Addis Ababa Ethiopia: Passengers buying tickets from the conductor through an open window in the bus before entering the front door of the bus.

Addis Ababa Ethiopia: Mortar Monument erected in the middle of a traffic circle in downtown Addis.

Addis Ababa Ethiopia: On a street corner in the middle of the unbelievably busy shopping streets in the middle of the Merkato I spotted these cute kids "protecting" the sleeping body of their mother... I presume.

Addis Ababa Ethiopia Animal Market: It is Ethiopian Christmas day and this guy is finally butchering his dinner goat.

Addis Ababa Ethiopia Animal Market: It is Ethiopian Christmas day and pelts from all the thousands of goats slaughtered for the annual feast are already being collected for sale to the tanneries. The size of the pelt piles grow by the hour until the collection truck arrives to take them away.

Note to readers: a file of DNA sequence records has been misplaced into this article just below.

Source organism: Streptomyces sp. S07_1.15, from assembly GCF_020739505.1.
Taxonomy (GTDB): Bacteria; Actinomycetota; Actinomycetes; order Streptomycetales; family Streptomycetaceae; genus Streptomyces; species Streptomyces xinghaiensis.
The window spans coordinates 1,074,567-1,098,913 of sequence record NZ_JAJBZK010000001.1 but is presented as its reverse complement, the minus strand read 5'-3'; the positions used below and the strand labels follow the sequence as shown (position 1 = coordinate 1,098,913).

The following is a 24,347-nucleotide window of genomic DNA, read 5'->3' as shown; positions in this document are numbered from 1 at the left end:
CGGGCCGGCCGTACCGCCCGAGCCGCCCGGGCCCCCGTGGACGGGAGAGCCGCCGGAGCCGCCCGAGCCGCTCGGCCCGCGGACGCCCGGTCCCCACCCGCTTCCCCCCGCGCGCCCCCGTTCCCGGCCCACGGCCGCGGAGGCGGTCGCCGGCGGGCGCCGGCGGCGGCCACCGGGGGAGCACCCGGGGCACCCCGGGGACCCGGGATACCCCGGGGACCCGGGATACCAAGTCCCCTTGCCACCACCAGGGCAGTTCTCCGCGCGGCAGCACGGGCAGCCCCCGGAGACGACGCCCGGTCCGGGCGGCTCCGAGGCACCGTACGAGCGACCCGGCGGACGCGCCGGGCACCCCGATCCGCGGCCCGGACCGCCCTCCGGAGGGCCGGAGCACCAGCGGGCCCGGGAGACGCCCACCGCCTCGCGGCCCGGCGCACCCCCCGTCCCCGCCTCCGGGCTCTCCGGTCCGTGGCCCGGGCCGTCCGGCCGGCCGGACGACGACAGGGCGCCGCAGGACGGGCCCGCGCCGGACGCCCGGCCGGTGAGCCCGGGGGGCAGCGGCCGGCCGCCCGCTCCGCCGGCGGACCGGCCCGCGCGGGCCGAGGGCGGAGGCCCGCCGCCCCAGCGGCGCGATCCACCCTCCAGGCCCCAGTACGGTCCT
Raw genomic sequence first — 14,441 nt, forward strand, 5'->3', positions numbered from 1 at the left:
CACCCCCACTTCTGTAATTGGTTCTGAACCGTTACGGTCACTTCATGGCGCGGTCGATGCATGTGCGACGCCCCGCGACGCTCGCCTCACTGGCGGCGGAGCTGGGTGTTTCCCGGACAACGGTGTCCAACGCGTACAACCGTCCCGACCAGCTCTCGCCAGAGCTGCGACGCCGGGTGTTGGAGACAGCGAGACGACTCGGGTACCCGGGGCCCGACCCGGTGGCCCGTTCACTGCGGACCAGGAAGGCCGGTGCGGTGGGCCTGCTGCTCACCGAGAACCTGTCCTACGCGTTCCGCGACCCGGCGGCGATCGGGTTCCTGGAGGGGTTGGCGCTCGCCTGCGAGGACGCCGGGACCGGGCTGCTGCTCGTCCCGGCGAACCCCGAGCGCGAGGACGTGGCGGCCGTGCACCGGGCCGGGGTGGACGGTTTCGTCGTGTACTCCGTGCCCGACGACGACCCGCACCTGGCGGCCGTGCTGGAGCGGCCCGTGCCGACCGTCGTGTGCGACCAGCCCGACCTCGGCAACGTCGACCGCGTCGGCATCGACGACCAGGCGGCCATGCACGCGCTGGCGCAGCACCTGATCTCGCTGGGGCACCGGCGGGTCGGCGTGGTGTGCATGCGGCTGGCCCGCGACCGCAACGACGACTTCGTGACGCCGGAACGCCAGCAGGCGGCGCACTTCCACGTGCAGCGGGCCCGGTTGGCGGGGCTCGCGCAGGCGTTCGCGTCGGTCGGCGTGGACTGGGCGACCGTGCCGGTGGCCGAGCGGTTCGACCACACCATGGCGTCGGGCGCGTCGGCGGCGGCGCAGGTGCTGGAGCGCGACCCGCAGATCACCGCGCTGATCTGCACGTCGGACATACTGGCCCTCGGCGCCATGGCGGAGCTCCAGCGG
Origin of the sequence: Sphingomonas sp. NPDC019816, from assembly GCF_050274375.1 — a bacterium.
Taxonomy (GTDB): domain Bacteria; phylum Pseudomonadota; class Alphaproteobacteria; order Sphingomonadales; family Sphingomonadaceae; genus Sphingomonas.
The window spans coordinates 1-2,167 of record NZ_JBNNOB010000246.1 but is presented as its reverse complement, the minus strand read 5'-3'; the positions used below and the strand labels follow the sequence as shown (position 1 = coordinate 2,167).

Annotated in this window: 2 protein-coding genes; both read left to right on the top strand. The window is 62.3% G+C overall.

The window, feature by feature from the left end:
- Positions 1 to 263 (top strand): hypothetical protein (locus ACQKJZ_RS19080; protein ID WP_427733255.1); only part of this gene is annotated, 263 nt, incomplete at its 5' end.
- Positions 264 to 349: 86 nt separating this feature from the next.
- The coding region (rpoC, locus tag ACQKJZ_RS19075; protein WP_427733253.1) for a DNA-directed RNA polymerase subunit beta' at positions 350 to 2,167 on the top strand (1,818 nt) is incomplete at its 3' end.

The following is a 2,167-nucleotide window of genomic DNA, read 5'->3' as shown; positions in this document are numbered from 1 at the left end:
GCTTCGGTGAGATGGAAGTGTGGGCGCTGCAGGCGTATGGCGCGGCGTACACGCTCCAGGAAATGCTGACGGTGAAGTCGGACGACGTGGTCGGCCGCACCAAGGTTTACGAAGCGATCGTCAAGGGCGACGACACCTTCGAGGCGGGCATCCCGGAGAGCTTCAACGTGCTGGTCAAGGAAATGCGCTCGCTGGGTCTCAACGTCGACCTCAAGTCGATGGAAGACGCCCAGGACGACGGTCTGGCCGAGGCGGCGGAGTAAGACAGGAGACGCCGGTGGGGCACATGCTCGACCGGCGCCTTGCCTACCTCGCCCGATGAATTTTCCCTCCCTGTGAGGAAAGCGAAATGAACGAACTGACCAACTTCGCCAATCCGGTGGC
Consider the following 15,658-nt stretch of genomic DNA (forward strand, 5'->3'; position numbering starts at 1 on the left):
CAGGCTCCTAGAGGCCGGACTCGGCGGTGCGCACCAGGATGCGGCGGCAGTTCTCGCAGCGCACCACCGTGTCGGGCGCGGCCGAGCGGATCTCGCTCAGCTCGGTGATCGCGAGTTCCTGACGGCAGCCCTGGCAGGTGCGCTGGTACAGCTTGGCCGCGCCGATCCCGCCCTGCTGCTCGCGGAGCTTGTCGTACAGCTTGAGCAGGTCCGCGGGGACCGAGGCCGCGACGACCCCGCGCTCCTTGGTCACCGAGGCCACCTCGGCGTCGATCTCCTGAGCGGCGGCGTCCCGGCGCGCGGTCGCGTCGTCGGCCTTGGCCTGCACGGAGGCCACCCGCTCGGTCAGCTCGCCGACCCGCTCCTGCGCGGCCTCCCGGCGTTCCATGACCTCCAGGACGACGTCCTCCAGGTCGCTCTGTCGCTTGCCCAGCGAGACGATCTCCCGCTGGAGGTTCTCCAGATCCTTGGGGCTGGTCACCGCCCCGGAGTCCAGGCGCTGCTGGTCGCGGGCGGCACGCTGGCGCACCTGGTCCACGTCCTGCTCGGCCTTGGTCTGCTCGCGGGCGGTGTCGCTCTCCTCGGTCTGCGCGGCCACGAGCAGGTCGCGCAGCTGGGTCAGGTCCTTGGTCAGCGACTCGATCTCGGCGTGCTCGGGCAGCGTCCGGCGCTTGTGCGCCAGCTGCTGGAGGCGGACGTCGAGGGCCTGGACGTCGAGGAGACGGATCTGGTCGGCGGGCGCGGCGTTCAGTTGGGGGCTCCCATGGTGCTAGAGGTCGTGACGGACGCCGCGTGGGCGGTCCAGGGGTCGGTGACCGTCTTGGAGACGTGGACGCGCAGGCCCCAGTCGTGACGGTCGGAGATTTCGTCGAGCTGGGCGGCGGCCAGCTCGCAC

Addis Ababa Ethiopia: Iconic Lion of Judah sculpture erected on a site in the very heart of the city. The lion is the symbol of heroism and resistance to Ethiopians.

Addis Ababa Ethiopia: Ethiopia-Cuba Friendship Memorial Park Monument in downtown Addis.

Addis Ababa Ethiopia: Entrance to the 4 star $100 Jupiter Hotel with $70 holiday rates which the manager extended for the duration of my time in Addis Ababa. The manager, Antro Korajlan spent much of his adult life in America and still carries an American passport. He proved a well informed and helpful resource during my several weeks stay in Abbis Ababa.

Addis Ababa Ethiopia: Entrance to the 4 star Jupiter Hotel located around the corner from the $170 Intercontinental Hotel where I found myself the first night in the city. This is an area of frenetic construction activity with tall buildings going up on every vacant plot of land in the area.

Addis Ababa Ethiopia: Painting hanging on the lobby wall in the Jupiter Hotel.


Reference photo: author
 August 2002